I’m writing to you from deep within the revision trenches. My contemporary YA novel is getting a major rewrite, to the point where only about 5-10% of the original material is making the cut in the new version.
I’ve switched tenses, combined characters, changed plot lines, and increased overall conflict and tension. I’m working hard to make my main character more flawed and relatable with believable and sympathetic challenges.
This revision has been so consuming that I haven’t allotted time for much else, including blogging. Now that I’m at the halfway point of the manuscript, I have to say that real, overhauling revision is an art. And it’s surprisingly hard.
So much emphasis is put on simply getting down the first draft that few writers are prepared for the realities of what it takes to finish a manuscript that will hook an agent or do well in the indie publishing realm. I certainly wasn’t. I’ve revised projects before, but never quite like this. I’ve never started over from scratch, keeping only the skeleton of an idea I’d already written a complete draft of and majorly revised several times.
At first, I was very resistant to the idea of rewriting the entire book. I’d grown so attached to the novel as it was, to its idiosyncrasies, charms, and even its shortcomings, that it was hard to imagine throwing it all away – the good and the bad – for the sake of telling a better overall story.
There was a certain excitement and optimism at first, especially with the brand new opening chapter. But once I got to the material I’d already written, it was so difficult not to want to take short cuts and simply copy and paste it the original over. Every time I tried, I could sense that it was almost always the weakest material in comparison to the new writing, and I ended up having to throw it away once again.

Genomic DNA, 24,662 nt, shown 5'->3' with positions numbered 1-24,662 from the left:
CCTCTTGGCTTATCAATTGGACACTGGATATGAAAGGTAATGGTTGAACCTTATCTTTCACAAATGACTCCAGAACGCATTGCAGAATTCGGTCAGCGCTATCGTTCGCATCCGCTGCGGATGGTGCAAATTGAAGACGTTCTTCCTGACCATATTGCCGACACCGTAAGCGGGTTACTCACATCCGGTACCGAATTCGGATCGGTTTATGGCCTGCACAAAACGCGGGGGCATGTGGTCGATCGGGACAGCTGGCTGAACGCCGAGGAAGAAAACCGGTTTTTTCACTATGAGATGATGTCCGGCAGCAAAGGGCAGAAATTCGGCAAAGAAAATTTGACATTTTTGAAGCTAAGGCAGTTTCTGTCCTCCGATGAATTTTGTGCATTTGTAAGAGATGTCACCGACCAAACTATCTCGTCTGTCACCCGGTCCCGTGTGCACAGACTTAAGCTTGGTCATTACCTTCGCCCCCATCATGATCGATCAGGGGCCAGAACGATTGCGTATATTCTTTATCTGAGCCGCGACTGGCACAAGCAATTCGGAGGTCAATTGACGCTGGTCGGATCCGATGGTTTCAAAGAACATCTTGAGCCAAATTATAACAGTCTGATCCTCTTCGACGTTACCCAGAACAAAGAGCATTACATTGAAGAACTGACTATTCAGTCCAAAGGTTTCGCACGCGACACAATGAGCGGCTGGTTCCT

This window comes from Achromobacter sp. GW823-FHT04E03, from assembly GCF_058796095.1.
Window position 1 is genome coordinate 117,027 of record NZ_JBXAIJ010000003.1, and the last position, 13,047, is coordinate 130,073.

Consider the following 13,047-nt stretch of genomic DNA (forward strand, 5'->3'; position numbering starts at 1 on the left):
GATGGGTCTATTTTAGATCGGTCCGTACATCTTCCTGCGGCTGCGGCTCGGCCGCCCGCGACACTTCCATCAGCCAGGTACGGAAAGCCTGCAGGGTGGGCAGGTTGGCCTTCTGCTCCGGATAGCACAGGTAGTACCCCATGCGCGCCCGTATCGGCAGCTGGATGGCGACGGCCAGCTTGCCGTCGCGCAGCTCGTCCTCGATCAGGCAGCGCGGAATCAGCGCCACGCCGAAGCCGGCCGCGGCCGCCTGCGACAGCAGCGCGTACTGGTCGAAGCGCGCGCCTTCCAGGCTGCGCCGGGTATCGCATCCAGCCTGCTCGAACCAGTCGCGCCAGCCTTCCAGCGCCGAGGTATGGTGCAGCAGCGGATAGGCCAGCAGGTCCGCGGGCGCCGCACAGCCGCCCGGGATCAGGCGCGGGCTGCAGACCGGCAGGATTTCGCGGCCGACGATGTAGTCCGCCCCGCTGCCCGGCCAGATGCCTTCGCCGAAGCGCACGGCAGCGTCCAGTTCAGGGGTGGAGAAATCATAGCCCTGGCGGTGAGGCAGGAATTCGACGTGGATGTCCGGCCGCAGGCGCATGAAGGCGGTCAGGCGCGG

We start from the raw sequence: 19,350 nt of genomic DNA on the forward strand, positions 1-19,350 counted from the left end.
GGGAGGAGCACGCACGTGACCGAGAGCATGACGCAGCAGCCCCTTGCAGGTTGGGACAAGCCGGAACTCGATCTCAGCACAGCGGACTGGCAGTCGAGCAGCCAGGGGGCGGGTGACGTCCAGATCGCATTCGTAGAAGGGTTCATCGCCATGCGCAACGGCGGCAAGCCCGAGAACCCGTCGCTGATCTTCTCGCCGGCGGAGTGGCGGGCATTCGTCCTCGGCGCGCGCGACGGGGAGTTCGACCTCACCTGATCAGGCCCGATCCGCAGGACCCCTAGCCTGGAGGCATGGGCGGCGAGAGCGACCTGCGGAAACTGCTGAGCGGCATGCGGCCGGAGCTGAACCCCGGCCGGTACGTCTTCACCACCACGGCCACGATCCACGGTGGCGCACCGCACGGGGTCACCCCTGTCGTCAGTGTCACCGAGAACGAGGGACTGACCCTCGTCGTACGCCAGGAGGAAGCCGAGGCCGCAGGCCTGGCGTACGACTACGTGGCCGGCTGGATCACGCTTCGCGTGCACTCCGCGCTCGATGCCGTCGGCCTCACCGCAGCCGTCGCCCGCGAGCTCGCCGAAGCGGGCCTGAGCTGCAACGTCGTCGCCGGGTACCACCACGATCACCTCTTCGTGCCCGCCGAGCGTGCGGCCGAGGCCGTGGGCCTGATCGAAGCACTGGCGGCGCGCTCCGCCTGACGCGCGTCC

I hit a major slump a few chapters in, unsure if I even liked or cared about this novel anymore. It seemed like so much work on top of an already amazingly huge amount of work. I forced myself to keep trudging on, trying to believe that I was ultimately working toward a much stronger and more powerful novel.
While it’s easy to believe that great works of writing simply fall out of an author’s mind, the truth is rarely that simple. Most writers spend years on their work, writing and rewriting, receiving critique and revising. As much as I’d hoped I’d nail it on my first try, I’m no exception. It’s difficult, time-consuming work with no immediate rewards or encouragement. But I can already see how much stronger this new draft is compared to the original, and I hope to come out on the other side with a novel that is ready for an agent.
A big shout-out to the PitchWars competition for lighting a fire under me and offering me the encouragement and guidance I desperately needed to make this novel a worthwhile project. My unofficial mentors, Rachel Lynn Solomon and Wendy Spinale, have been so helpful and gracious. I wouldn’t be doing this without their help, or the support and feedback of my number one beta reader and boyfriend, Pj.